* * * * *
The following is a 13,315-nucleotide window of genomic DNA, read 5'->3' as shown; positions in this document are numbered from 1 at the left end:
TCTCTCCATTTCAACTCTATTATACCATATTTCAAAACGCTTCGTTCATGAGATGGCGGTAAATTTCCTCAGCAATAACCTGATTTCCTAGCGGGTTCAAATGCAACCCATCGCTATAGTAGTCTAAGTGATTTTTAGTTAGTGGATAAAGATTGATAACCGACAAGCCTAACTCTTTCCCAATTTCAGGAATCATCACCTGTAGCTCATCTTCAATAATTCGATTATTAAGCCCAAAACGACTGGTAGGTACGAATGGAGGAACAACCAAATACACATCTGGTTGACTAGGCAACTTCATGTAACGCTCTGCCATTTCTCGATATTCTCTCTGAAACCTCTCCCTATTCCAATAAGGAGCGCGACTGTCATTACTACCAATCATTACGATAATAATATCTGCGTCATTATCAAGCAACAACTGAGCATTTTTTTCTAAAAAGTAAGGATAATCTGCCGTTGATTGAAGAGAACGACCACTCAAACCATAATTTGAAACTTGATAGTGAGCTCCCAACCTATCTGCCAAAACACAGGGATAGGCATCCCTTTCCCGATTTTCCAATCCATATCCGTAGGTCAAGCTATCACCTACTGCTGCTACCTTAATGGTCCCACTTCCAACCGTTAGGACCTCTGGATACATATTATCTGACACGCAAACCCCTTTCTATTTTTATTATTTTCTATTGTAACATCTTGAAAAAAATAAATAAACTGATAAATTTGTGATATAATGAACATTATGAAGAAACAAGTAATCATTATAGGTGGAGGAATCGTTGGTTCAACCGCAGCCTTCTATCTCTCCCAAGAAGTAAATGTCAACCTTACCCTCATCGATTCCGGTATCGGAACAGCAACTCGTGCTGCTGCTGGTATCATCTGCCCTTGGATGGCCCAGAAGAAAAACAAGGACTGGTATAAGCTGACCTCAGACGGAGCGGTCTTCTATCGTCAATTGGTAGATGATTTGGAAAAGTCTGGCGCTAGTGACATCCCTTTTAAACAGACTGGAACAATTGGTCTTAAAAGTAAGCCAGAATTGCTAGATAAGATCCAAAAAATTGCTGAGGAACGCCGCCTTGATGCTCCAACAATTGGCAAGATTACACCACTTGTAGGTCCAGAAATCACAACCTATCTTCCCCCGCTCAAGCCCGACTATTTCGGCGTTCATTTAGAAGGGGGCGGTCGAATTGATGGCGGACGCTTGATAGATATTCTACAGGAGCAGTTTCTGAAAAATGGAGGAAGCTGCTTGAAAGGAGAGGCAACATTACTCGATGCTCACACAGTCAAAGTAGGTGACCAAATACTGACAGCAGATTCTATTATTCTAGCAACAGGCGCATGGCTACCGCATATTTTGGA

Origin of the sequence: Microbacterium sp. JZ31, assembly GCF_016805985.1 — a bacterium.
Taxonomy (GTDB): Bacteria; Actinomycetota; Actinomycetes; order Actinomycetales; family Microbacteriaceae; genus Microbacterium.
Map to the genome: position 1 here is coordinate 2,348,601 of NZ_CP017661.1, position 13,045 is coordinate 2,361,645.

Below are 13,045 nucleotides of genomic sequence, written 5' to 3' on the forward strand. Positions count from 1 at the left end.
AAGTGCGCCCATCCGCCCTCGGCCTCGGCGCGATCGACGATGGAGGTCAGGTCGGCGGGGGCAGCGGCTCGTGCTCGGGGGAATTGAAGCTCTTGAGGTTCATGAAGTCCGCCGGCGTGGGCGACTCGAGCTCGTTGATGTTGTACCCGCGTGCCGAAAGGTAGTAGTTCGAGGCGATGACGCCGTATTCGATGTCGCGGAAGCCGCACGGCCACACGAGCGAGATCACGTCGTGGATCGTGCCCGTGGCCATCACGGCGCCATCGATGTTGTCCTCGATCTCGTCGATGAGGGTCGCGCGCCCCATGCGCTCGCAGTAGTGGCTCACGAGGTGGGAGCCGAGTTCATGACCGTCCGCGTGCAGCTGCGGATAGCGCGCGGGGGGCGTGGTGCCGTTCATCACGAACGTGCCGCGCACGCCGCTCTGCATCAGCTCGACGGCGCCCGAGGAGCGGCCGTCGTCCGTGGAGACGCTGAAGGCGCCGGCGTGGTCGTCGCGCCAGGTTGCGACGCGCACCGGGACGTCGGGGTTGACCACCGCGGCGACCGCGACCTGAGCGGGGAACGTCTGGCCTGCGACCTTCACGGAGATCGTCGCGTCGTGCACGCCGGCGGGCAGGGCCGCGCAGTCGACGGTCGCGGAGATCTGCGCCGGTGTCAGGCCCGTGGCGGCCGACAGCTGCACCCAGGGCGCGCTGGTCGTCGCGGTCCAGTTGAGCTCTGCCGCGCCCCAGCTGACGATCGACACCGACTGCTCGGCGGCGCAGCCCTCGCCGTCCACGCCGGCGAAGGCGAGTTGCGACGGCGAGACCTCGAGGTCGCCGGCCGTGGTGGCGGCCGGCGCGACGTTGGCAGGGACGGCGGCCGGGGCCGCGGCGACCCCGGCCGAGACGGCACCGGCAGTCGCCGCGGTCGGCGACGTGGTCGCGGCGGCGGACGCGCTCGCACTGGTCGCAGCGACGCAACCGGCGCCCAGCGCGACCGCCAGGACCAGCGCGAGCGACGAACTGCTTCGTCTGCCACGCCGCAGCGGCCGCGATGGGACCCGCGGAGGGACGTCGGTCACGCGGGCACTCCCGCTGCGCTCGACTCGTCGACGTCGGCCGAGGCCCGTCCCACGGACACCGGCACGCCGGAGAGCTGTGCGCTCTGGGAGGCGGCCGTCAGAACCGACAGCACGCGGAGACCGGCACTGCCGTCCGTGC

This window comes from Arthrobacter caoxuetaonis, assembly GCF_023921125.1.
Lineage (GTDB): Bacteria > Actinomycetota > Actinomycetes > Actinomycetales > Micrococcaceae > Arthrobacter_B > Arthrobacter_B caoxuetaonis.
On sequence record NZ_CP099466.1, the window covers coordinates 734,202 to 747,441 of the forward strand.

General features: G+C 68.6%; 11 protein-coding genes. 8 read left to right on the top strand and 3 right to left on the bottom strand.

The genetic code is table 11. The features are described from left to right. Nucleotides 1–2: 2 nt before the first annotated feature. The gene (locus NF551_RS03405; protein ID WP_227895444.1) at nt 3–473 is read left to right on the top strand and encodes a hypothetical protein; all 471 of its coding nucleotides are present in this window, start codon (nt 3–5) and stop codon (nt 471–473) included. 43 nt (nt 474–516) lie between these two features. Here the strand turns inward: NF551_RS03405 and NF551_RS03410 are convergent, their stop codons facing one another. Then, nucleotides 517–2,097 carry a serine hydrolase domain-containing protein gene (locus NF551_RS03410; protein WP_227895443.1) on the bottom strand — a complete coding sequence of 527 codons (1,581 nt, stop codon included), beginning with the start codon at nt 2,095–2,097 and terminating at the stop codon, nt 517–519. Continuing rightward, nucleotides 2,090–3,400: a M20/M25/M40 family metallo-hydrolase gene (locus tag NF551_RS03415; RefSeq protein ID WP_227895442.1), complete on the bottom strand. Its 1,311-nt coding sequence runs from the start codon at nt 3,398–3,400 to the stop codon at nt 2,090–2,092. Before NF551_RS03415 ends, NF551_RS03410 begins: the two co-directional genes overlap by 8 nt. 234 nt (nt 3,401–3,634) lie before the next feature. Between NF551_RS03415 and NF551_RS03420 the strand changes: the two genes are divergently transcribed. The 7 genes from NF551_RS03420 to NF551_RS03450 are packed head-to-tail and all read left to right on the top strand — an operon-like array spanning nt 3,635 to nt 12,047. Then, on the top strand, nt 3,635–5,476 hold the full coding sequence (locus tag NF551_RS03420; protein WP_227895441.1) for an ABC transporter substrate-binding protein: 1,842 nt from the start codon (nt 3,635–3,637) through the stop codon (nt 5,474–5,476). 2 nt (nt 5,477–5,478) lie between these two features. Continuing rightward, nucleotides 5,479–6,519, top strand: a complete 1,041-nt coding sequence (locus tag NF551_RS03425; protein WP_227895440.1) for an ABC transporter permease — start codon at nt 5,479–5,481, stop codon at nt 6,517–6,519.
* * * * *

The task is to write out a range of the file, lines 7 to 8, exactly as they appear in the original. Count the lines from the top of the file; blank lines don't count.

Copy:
AAGTGCGCCCATCCGCCCTCGGCCTCGGCGCGATCGACGATGGAGGTCAGGTCGGCGGGGGCAGCGGCTCGTGCTCGGGGGAATTGAAGCTCTTGAGGTTCATGAAGTCCGCCGGCGTGGGCGACTCGAGCTCGTTGATGTTGTACCCGCGTGCCGAAAGGTAGTAGTTCGAGGCGATGACGCCGTATTCGATGTCGCGGAAGCCGCACGGCCACACGAGCGAGATCACGTCGTGGATCGTGCCCGTGGCCATCACGGCGCCATCGATGTTGTCCTCGATCTCGTCGATGAGGGTCGCGCGCCCCATGCGCTCGCAGTAGTGGCTCACGAGGTGGGAGCCGAGTTCATGACCGTCCGCGTGCAGCTGCGGATAGCGCGCGGGGGGCGTGGTGCCGTTCATCACGAACGTGCCGCGCACGCCGCTCTGCATCAGCTCGACGGCGCCCGAGGAGCGGCCGTCGTCCGTGGAGACGCTGAAGGCGCCGGCGTGGTCGTCGCGCCAGGTTGCGACGCGCACCGGGACGTCGGGGTTGACCACCGCGGCGACCGCGACCTGAGCGGGGAACGTCTGGCCTGCGACCTTCACGGAGATCGTCGCGTCGTGCACGCCGGCGGGCAGGGCCGCGCAGTCGACGGTCGCGGAGATCTGCGCCGGTGTCAGGCCCGTGGCGGCCGACAGCTGCACCCAGGGCGCGCTGGTCGTCGCGGTCCAGTTGAGCTCTGCCGCGCCCCAGCTGACGATCGACACCGACTGCTCGGCGGCGCAGCCCTCGCCGTCCACGCCGGCGAAGGCGAGTTGCGACGGCGAGACCTCGAGGTCGCCGGCCGTGGTGGCGGCCGGCGCGACGTTGGCAGGGACGGCGGCCGGGGCCGCGGCGACCCCGGCCGAGACGGCACCGGCAGTCGCCGCGGTCGGCGACGTGGTCGCGGCGGCGGACGCGCTCGCACTGGTCGCAGCGACGCAACCGGCGCCCAGCGCGACCGCCAGGACCAGCGCGAGCGACGAACTGCTTCGTCTGCCACGCCGCAGCGGCCGCGATGGGACCCGCGGAGGGACGTCGGTCACGCGGGCACTCCCGCTGCGCTCGACTCGTCGACGTCGGCCGAGGCCCGTCCCACGGACACCGGCACGCCGGAGAGCTGTGCGCTCTGGGAGGCGGCCGTCAGAACCGACAGCACGCGGAGACCGGCACTGCCGTCCGTGC

This window comes from Arthrobacter caoxuetaonis, assembly GCF_023921125.1.